Cricket Bill To Get 2nd Hearing
Sport Minister Dr Frank Anthony remains optimistic that the second reading of the Cricket Administration Bill will receive the requisite attention from the National Assembly when parliament reconvenes later this month.
The Bill was brought up for discussion in the National Assembly on August 7, but was deferred until the parliamentary recess ends later this month.
“As you know the report has been completed and I hope as soon we resume in parliament this would be one of the things that will go on the parliamentary agenda. We have completed all the work in the parliamentary sub-committee and we had it ready to be tabled in parliament itself, but unfortunately on the last day of parliament we had a back agenda and that bill did not come up,” Anthony said during an exclusive interview on Tuesday.
“We hope when parliament resumes we will bring that bill further,” the minister concluded.
The bill seeks to establish the GCB and county boards as corporate bodies and was tabled by government in December 2012 in a bid to end the impasse over the national game here. In the Bill there are provisions for the drafting of new constitutions for the GCB, the Demerara, Berbice and the Essequibo cricket boards.
The absence of a corporate structure for the county boards had been exposed when secretary of the BCB Angela Haniff challenged the validity of the GCB elections of June 10, 2011. Chief Justice Ian Chang threw out the matter on the grounds that all of the associations embroiled in the matter were legal non-entities and had been so from the inception. Therefore, they could not sue or be sued. The bill, tabled by Anthony, seeks to remedy this.
Several amendments have been made to the bill, including changes to provisions that the West Indies Cricket Board (WICB) had objected to. In the initial document, one of the provisions stated that the “rules, regulations, bylaws and constitutions of the former Guyana Cricket Board are replaced by the Constitution of the Guyana Cricket Board” and further that “each and every office established under the rules, regulations, bylaws and constitutions of the former Guyana Cricket Board shall cease to exist at the commencement of this Act.”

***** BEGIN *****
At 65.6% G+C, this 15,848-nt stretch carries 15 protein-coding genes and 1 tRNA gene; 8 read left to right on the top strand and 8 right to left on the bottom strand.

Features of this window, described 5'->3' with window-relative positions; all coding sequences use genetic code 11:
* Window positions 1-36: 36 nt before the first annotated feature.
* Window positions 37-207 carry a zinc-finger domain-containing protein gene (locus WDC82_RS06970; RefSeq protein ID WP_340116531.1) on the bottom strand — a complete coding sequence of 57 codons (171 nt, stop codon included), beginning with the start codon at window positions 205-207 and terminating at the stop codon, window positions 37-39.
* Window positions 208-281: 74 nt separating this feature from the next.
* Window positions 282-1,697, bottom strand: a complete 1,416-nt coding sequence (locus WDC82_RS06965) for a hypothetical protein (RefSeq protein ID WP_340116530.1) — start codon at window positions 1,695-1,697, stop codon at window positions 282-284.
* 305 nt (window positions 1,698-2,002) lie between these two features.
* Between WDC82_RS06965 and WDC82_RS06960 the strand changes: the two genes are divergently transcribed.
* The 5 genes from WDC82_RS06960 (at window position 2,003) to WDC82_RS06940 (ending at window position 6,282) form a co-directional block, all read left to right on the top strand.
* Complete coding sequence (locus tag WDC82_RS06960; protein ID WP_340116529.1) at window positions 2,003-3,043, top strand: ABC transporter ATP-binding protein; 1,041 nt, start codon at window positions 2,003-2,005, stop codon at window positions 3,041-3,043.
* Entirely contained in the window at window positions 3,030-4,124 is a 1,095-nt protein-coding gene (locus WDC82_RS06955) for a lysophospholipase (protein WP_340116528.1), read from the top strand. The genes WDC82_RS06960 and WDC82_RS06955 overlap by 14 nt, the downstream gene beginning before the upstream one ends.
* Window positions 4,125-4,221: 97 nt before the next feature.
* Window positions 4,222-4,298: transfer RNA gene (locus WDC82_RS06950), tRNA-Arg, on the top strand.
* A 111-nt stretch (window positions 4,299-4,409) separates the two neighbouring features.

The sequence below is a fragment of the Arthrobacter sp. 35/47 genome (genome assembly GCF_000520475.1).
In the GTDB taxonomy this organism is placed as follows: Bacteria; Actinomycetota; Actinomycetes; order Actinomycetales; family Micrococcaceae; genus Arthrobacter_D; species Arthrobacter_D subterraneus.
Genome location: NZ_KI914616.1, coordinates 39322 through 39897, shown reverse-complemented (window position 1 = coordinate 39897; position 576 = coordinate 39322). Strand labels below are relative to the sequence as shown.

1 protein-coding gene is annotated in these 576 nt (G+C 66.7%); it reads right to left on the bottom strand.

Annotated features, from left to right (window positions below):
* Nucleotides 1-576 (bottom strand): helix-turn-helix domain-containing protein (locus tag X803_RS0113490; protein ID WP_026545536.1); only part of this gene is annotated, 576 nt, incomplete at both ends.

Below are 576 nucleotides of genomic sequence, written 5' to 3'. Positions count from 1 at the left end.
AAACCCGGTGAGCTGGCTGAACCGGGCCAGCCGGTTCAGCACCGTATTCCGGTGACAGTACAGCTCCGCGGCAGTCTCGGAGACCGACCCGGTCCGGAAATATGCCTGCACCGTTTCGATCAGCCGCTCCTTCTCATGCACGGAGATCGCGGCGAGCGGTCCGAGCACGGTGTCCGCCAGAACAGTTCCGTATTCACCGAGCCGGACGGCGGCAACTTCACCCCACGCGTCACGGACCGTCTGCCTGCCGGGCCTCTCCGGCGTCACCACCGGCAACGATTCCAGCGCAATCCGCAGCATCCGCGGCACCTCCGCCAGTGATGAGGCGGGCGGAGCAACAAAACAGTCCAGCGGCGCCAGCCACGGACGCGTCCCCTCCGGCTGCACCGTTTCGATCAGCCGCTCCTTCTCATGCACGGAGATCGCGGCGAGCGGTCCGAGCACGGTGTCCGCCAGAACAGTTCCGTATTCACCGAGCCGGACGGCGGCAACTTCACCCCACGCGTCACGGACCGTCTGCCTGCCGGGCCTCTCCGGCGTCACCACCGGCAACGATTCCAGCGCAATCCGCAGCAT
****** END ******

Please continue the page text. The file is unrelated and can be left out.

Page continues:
This provision was the crux of the cricket impasse since the WICB maintained that it will not recognise any dissolution of the GCB, regarded as the body to carry out the mandate of the WICB.
In relation to elections to the executive committee, Part 11, Clause 7 of the bill states that the first elections shall be held in accordance with Section 17 on the date appointed in writing by the minister acting in consultation with the WICB. Further, the minister, after meaningful consultations with the WICB, shall be responsible for the appointment of a cricket Ombudsman, who shall be responsible for the verification of the Register of Clubs and for performing the functions of Returning Officer.
Following the first election, the bill makes it clear that the minister has no part to play in respect of the holding of subsequent elections of the GCB and the election and appointment of the ombudsman. The ombudsman, the bill says, shall hold office for a period of three years after he/she has been elected by a two-thirds majority of the members present and voting at an extraordinary meeting of the GCB.
The bill makes provision for the books of the GCB and county boards to be audited and the report shall be laid before the National Assembly within a month of the completion of the audit. The bodies, not later than May 31 every year, shall present to the National Sports Commission copies of the auditor’s report and the annual report on its work and activities for the period of 12 months preceding the date of the report, and the plan of action and activities of the Board for the ensuing 12 months.
Meantime, the Constitution of the GCB sets out term limits for the president who shall serve for a period not exceeding three terms. A term is two years. There are no term limits for other executive committee members.
If the bill is passed fresh elections will have to be held.